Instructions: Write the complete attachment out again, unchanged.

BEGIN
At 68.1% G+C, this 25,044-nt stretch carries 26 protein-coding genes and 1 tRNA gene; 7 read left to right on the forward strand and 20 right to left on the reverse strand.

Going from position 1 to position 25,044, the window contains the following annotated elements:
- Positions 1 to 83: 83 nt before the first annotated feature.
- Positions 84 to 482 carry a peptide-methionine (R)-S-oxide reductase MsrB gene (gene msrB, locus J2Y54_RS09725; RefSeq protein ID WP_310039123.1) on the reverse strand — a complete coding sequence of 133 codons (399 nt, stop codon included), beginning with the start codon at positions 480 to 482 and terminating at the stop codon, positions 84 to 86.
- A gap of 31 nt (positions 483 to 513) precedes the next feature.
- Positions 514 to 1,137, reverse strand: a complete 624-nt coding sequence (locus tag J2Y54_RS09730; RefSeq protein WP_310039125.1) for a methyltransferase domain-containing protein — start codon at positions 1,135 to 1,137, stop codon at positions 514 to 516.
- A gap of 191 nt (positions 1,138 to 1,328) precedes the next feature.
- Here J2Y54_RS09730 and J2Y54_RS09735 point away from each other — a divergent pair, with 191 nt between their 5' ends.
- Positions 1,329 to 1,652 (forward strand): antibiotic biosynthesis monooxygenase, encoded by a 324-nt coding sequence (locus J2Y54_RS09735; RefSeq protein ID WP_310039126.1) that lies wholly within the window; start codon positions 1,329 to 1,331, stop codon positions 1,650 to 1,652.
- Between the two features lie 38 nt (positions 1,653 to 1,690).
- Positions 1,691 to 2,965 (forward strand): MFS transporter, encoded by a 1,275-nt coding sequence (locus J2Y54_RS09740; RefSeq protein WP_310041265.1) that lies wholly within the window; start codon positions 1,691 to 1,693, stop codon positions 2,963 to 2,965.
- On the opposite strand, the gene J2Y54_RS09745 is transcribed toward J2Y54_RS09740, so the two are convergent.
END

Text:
At 68.1% G+C, this 25,044-nt stretch carries 26 protein-coding genes and 1 tRNA gene; 7 read left to right on the forward strand and 20 right to left on the reverse strand.

Going from position 1 to position 25,044, the window contains the following annotated elements:
- Positions 1 to 83: 83 nt before the first annotated feature.
- Positions 84 to 482 carry a peptide-methionine (R)-S-oxide reductase MsrB gene (gene msrB, locus J2Y54_RS09725; RefSeq protein ID WP_310039123.1) on the reverse strand — a complete coding sequence of 133 codons (399 nt, stop codon included), beginning with the start codon at positions 480 to 482 and terminating at the stop codon, positions 84 to 86.
- A gap of 31 nt (positions 483 to 513) precedes the next feature.
- Positions 514 to 1,137, reverse strand: a complete 624-nt coding sequence (locus tag J2Y54_RS09730; RefSeq protein WP_310039125.1) for a methyltransferase domain-containing protein — start codon at positions 1,135 to 1,137, stop codon at positions 514 to 516.
- A gap of 191 nt (positions 1,138 to 1,328) precedes the next feature.
- Here J2Y54_RS09730 and J2Y54_RS09735 point away from each other — a divergent pair, with 191 nt between their 5' ends.
- Positions 1,329 to 1,652 (forward strand): antibiotic biosynthesis monooxygenase, encoded by a 324-nt coding sequence (locus J2Y54_RS09735; RefSeq protein ID WP_310039126.1) that lies wholly within the window; start codon positions 1,329 to 1,331, stop codon positions 1,650 to 1,652.
- Between the two features lie 38 nt (positions 1,653 to 1,690).
- Positions 1,691 to 2,965 (forward strand): MFS transporter, encoded by a 1,275-nt coding sequence (locus J2Y54_RS09740; RefSeq protein WP_310041265.1) that lies wholly within the window; start codon positions 1,691 to 1,693, stop codon positions 2,963 to 2,965.
- On the opposite strand, the gene J2Y54_RS09745 is transcribed toward J2Y54_RS09740, so the two are convergent.